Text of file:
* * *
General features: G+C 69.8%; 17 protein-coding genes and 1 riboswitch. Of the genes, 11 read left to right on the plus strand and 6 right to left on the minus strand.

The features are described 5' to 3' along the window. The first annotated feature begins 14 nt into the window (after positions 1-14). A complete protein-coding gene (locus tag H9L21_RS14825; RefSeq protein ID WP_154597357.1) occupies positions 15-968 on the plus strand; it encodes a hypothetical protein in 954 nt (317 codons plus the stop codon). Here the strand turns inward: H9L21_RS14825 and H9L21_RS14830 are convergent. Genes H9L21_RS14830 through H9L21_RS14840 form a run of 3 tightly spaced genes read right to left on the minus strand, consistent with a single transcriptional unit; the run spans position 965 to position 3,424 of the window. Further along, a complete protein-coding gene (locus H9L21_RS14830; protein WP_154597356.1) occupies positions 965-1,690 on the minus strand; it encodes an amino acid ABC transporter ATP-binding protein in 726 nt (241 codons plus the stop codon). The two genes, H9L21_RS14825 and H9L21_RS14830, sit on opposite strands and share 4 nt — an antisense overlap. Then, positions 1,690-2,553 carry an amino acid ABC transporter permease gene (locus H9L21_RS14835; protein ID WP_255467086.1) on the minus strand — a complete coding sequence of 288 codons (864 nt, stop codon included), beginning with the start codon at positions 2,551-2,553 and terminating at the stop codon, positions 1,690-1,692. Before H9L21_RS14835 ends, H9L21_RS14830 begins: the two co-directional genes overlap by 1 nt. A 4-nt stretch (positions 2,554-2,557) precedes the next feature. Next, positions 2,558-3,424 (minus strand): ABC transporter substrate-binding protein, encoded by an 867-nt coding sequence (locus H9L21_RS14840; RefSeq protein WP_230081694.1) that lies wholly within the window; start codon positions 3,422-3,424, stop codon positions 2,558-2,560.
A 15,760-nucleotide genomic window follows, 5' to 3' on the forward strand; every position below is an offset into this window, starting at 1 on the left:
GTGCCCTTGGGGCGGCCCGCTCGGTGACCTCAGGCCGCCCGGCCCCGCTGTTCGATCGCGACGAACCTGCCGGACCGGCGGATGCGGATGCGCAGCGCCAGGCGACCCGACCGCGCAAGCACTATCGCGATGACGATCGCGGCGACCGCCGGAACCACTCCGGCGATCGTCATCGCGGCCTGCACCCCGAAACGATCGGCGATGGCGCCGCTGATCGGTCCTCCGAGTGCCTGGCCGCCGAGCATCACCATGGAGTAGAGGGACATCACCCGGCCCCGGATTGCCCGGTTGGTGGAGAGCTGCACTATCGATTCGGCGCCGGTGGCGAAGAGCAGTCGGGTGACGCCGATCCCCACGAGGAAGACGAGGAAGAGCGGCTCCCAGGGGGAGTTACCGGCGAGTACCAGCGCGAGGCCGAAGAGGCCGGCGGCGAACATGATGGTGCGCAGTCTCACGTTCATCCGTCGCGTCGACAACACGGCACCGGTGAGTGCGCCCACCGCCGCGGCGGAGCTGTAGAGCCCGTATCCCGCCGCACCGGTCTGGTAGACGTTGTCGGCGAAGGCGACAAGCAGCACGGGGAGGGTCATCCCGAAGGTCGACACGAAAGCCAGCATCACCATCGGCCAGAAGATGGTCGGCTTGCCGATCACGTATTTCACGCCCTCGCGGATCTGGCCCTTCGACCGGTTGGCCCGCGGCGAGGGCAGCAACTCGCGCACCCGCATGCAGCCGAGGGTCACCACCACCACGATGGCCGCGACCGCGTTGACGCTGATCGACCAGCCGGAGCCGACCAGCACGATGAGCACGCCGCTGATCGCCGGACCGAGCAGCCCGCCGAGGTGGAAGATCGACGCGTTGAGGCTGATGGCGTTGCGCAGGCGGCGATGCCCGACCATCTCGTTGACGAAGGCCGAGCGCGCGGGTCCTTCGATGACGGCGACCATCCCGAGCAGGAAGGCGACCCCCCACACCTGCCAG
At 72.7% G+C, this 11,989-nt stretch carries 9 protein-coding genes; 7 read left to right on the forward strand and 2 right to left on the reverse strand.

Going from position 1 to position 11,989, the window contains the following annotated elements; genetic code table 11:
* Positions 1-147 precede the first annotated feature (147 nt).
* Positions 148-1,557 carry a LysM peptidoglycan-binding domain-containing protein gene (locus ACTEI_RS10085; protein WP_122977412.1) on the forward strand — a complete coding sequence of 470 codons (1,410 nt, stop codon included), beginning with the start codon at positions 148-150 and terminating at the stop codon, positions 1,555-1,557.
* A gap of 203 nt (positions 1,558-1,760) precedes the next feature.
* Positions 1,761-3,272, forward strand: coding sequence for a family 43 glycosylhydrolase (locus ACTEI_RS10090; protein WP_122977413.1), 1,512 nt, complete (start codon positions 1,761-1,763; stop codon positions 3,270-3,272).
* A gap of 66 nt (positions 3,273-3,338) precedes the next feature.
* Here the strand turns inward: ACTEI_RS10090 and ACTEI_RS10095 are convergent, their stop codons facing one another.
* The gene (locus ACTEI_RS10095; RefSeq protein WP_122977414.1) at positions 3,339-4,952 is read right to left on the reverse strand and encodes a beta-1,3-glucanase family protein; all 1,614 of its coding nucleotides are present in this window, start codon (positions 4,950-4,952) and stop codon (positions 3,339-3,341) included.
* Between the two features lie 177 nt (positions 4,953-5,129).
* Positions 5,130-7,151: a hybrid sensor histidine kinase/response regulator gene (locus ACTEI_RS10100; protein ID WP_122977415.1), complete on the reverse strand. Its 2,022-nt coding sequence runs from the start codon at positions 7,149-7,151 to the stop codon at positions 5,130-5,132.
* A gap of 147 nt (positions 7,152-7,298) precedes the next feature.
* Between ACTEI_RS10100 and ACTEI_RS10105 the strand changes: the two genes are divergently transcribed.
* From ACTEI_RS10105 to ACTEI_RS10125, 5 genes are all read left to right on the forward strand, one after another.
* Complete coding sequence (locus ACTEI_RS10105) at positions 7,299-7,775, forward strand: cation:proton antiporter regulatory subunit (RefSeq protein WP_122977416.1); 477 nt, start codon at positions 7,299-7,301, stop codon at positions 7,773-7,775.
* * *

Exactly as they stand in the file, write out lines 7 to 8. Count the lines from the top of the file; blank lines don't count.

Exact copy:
* Positions 1-147 precede the first annotated feature (147 nt).
* Positions 148-1,557 carry a LysM peptidoglycan-binding domain-containing protein gene (locus ACTEI_RS10085; protein WP_122977412.1) on the forward strand — a complete coding sequence of 470 codons (1,410 nt, stop codon included), beginning with the start codon at positions 148-150 and terminating at the stop codon, positions 1,555-1,557.